1. The Dry
117 MINUTES | 2021
The Dry, the debut novel by Australian writer Jane Harper, is one of the best mysteries I’ve read in recent years. So I’m so happy to hear that it’s been turned into a tightly plotted thriller. It follows a man who returns to the tiny, Outback town where he grew up to attend the funeral of an old friend, only to realize that his friend may not have died the way everyone seems to think he did.
– Lindsey Anderson, Senior Culture Editor
56 MINUTES | 2021
Director/farmer Charlie Tennessen spends 25 weeks following the wheat harvest at Wisconsin’s Anarchy Acres farm in his search for the best flour to use to make pizza crust.
– Ann Christenson, Senior Dining Editor
92 MINUTES | 2021
One of what will surely be many movies to address the COVID pandemic, this romantic comedy follows a woman who just broke up with her boyfriend the day before March 2020’s lockdown. After a job loss, the two are forced back into living together. Relational comedy-drama ensues.
– Archer Parquette, Managing Editor
93 MINUTES | 2020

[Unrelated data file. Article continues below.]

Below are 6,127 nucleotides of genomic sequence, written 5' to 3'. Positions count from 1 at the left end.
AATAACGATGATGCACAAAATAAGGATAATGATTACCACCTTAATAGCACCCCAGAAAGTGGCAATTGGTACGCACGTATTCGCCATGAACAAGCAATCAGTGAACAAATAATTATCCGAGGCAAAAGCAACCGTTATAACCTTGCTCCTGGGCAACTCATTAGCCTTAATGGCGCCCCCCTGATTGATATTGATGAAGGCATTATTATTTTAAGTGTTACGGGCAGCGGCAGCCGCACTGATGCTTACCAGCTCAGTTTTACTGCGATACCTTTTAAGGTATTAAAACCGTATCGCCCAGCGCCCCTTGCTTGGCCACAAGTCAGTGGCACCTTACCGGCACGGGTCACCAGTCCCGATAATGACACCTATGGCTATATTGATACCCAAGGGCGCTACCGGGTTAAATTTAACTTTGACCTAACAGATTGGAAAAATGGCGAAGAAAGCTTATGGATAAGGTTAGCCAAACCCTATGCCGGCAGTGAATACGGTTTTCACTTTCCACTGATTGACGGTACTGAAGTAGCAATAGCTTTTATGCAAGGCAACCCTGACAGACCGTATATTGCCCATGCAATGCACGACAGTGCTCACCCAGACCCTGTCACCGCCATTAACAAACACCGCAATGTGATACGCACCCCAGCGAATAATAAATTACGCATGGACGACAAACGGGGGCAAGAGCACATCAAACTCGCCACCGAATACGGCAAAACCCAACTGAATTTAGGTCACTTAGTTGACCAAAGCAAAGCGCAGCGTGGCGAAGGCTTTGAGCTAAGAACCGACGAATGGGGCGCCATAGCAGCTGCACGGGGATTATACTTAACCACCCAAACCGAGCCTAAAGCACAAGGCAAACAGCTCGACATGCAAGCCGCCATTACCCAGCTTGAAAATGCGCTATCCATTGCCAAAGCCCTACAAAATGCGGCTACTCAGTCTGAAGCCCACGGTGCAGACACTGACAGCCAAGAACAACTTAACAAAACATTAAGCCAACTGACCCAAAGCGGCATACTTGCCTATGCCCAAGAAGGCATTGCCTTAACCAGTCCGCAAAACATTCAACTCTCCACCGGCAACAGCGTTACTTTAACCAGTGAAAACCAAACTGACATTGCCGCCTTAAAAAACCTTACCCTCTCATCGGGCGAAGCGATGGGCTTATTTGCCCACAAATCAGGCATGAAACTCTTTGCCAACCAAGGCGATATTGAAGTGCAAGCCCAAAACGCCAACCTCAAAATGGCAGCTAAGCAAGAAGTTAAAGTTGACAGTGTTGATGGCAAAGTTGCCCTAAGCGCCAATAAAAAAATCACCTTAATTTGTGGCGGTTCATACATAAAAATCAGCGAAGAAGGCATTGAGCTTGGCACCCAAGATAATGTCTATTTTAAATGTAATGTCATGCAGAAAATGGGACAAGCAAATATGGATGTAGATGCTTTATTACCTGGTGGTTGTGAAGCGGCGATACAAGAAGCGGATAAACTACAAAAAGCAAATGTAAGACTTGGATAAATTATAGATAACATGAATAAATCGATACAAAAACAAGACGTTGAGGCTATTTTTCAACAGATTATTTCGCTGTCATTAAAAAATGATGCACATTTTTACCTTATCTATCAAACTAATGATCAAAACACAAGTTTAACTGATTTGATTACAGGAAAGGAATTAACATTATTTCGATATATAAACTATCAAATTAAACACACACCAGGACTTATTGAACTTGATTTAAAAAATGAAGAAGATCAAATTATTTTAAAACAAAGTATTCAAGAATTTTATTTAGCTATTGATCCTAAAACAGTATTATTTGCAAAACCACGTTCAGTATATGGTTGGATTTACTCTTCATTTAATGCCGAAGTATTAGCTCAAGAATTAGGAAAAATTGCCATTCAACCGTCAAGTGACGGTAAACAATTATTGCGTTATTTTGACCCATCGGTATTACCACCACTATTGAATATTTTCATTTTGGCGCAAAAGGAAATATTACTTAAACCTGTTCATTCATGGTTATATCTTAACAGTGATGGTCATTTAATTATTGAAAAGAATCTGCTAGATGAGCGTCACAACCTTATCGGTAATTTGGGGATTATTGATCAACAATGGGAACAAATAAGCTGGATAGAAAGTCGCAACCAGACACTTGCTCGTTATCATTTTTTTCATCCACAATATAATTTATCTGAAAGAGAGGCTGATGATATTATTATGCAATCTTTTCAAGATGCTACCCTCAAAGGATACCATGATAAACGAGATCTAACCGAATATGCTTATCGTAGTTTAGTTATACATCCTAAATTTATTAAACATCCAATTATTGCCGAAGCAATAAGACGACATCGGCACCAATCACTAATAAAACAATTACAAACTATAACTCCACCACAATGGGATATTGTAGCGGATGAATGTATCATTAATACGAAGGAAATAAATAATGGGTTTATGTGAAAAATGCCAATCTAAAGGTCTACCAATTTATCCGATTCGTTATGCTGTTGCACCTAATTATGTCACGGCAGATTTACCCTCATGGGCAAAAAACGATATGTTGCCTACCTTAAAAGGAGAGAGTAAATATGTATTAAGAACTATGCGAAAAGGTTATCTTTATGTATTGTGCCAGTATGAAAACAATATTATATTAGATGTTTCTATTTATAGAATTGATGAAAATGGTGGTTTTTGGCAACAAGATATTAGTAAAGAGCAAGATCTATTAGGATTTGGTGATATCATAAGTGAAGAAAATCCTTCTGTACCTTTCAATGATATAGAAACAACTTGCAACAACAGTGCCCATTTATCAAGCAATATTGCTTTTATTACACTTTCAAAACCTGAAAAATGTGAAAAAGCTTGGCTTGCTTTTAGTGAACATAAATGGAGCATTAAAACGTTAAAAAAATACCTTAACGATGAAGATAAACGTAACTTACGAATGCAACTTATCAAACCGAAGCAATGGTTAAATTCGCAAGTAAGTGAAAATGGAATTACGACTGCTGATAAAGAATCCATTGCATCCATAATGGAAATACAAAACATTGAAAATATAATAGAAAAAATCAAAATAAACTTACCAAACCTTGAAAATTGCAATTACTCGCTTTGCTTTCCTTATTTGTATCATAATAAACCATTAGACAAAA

This black-and-white documentary follows the lives of animals living on a Norwegian farm. The stars include piglets and their mother, two cows and a one-legged chicken. The New York Times described this film as a “remarkable pig’s-eye view of the world.”
– Allison Garcia, Digital Editor
75 MINUTES | 2020
The artist Bill Traylor, who was born into slavery in Alabama and created hundreds of artworks in his late 80s while grappling with homelessness, eventually became a wildly influential artist. So I can’t wait to see this documentary about his life and work, which features interviews with Traylor’s family members.
72 MINUTES | 2020
A musical whose cast emphasizes diversity and features those with and without disabilities, this film sounds like the upbeat antidote to the year-plus we’ve had.
89 MINUTES | 2021
This documentary/tribute to legendary musician Tom Petty, who died in 2017, centers on his album Wildflowers. It combines never-before-seen footage and new interviews to paint a portrait of Petty’s musical skill.
78 MINUTES | 2020
The cinematography in the trailer for this documentary is absolutely stunning. The story follows Innu writer Joséphine Bacon, who is fighting agains the loss of the language, culture and traditions of her people. The film promises to share the history of Bacon’s people across multimillenials. And a fun fact: in Bacon’s laguage, Innu means “human.”